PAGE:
Bachelor of Zoology and Animal Science

Course summary for international students

Year2017 course information
Award granted Bachelor of Zoology and Animal Science
CampusOffered at Waurn Ponds (Geelong)
Cloud CampusNo
Length3 years full-time or part-time equivalent
Next available intake

March (Trimester 1), July (Trimester 2)

Tuition fee rateAvailable fee rates for 2017 can be found at www.deakin.edu.au/fees
LevelUndergraduate
CRICOS course code075365F
Clearly-in ATAR
Waurn Ponds (Geelong): 60.15
English language requirements

Overall IELTS score of 6.0 with no band less than 6.0 (or equivalent). More information is available at www.ielts.org

VTAC Codes1400315483 - Waurn Ponds (Geelong), International full-fee paying place
Deakin course code S369
Faculty contacts

Deakin International
Tel +61 3 9627 4877
Online enquiry

Course sub-headings

Course overview

Study Zoology and Animal Science at Deakin and you’ll gain a broad understanding of the current field of zoology with an emphasis on the latest research and the development of practical and evidence-based decision-making skills.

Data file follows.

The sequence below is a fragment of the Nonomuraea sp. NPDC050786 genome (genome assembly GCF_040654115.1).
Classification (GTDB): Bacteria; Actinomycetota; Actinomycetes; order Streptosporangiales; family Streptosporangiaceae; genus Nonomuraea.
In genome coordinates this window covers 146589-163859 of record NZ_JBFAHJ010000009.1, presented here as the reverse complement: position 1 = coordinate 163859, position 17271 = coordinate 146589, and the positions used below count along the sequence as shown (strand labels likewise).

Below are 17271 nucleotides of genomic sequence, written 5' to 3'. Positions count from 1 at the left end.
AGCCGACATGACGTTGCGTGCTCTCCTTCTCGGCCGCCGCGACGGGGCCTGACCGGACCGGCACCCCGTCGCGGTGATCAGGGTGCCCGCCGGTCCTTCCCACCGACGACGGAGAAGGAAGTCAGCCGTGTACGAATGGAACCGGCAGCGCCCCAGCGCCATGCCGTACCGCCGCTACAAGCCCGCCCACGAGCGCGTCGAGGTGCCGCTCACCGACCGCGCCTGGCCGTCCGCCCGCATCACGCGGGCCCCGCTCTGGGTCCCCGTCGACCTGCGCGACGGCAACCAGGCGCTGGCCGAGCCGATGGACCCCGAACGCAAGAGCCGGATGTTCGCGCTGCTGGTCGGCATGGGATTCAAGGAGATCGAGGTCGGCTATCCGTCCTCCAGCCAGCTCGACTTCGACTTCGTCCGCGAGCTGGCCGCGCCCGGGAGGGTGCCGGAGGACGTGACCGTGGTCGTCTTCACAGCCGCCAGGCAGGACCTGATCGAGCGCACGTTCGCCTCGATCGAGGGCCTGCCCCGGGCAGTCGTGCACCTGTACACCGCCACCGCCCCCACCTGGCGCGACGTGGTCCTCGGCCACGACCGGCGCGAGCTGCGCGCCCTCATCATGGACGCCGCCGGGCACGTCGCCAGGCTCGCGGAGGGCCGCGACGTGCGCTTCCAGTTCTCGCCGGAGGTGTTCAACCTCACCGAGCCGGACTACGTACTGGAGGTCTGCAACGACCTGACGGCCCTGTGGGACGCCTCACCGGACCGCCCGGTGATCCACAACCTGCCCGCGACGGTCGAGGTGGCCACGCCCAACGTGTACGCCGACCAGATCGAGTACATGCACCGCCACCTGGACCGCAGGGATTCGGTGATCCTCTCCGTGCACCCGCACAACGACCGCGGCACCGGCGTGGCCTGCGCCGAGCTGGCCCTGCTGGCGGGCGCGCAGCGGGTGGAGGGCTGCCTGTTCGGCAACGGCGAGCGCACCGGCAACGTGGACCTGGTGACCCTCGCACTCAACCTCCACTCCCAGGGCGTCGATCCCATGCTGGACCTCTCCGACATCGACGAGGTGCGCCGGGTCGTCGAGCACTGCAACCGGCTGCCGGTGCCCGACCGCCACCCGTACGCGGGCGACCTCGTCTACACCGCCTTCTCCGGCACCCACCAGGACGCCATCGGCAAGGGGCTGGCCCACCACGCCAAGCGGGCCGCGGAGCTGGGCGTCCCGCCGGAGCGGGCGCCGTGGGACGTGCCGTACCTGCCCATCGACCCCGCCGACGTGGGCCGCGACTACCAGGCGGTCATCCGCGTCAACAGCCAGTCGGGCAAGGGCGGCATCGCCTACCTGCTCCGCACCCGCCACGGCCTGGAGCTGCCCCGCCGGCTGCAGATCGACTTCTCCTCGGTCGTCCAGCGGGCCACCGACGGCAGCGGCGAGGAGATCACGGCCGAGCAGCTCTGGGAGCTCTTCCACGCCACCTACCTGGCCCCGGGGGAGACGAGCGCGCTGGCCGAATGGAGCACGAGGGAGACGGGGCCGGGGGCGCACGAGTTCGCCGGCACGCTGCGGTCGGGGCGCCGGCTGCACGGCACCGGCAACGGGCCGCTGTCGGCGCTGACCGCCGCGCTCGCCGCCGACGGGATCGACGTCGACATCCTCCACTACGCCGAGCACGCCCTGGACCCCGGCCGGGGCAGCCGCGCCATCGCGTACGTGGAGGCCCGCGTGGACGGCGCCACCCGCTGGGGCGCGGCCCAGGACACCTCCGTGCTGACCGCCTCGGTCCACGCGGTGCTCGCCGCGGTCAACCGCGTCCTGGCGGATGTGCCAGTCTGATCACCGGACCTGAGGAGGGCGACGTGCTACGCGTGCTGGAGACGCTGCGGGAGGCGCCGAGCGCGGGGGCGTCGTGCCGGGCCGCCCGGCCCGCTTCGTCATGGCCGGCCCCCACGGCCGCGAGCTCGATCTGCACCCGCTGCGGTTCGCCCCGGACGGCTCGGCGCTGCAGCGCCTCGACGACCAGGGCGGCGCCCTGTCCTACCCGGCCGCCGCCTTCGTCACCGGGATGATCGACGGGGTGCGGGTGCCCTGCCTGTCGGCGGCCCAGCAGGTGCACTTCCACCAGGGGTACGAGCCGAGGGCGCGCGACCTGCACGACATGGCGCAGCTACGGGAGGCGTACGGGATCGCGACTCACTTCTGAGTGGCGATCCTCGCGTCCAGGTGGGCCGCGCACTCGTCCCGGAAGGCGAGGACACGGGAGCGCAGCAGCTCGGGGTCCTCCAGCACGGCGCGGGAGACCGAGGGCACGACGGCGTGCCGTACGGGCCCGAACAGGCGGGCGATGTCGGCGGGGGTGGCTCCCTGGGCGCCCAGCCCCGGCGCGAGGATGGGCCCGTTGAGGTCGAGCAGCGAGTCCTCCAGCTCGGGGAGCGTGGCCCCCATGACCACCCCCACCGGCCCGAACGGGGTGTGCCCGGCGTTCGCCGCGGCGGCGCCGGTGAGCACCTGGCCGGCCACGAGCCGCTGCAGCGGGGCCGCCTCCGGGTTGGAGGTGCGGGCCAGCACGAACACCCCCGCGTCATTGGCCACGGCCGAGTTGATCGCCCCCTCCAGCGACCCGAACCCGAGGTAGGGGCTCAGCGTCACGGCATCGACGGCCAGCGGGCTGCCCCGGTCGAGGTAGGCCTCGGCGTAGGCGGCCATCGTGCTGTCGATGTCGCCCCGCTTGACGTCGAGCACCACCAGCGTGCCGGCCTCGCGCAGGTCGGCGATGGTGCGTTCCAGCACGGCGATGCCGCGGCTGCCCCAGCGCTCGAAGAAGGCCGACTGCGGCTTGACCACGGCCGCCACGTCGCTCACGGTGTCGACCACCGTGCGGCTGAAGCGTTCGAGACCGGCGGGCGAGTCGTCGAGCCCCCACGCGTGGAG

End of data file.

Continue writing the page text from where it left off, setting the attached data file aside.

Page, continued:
The course has a strong focus on Australian fauna and its unique importance in the global environment. Throughout your course you’ll explore the potential effects environmental change may have on the evolution, disease and physiology of animals and how they adapt to a changing environment. The social and economic impact that human activity has on animals and their ecosystems will also be highlighted.

You’ll have the opportunity to learn from experienced staff, and combine your on-campus work with off-campus excursions.

As a graduate you may find career opportunities in a range of areas including environmental monitoring and management, wildlife biology, private environmental consulting, government quarantine, museums and zoological research. Successful completion of the course may also lead to opportunities for further study including postgraduate research training both in Australia and overseas.

Units in the course may include assessment hurdle requirements.

Fees and charges

Fees and charges vary depending on your course, your fee category and the year you started. To find out about the fees and charges that apply to you, visit www.deakin.edu.au/fees.

Career opportunities

Students with this degree may be employed as research assistants, environmental managers, quarantine officers, pest management officers, collection managers of aquaria and zoological gardens, primary and secondary teachers (with suitable teaching qualifications), museum curators (with suitable postgraduate degrees), research scientists (with suitable postgraduate degrees), university academics (with suitable postgraduate degrees).